“It’s a natural learning laboratory that makes it a fantastic opportunity for teaching and engaging directly with students and they’re just so enthusiastic about being out on the reef system,” he said.

It’s a natural learning laboratory that makes it a fantastic opportunity for teaching and engaging directly with students and they’re just so enthusiastic about being out on the reef.

  Professor Peter Harrison

A whale song for conservation

Professor Harrison’s career in marine science has been fascinating and varied, with his international marine research interests extending beyond coral and reefs, to supporting postgraduate students studying whales and dolphins, and the impacts of whaling and other human activities on their conservation status.

In 2005 Southern Cross University publically opposed Japan’s plans to resume a scientific whaling program, and Professor Harrison noted that the University’s and other whale researchers around the world would closely monitor any moves to change scientific permits to hunt humpbacks and fin whales. Peter also helped develop innovative projects with colleagues to create the world’s first effective computer-based humpback whale fluke identification system called ‘Fluke Matcher’, and an ARC-funded project to examine non-invasive and non-lethal methods of determining the age of humpback whales in 2005.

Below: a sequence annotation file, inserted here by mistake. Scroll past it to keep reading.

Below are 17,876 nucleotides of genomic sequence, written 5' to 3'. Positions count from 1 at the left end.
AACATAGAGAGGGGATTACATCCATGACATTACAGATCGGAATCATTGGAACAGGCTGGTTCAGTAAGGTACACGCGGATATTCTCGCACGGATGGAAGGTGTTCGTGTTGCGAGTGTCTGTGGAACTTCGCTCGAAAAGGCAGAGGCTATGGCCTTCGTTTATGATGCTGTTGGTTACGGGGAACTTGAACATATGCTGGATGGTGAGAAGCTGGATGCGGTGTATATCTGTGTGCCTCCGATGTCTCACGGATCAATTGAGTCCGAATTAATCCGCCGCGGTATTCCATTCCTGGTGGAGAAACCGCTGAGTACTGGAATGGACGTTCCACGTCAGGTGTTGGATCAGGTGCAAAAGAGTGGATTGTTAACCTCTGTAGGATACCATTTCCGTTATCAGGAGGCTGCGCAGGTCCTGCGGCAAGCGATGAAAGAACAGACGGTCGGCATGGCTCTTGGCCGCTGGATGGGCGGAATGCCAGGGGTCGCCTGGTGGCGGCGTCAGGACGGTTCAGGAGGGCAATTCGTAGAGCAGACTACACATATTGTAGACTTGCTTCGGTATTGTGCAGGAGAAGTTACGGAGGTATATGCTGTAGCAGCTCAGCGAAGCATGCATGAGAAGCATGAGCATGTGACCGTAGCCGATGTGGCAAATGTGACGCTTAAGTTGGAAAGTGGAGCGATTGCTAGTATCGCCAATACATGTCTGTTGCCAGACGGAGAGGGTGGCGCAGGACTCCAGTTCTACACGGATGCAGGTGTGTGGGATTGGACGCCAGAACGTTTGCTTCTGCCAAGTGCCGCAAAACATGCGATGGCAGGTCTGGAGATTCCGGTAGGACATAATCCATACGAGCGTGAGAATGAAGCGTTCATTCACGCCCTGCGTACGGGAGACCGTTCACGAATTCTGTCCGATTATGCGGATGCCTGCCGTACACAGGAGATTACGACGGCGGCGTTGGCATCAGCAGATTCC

“Research from our Whale Research Centre and other research groups showed that humpback whale populations and populations of most other large whale species had not recovered from the impacts of whaling in the previous century,” said Professor Harrison, “but the good news is that our Humpback whales have now recovered.”

 Photo:Gary Cranitch

 Photo:Ross Miller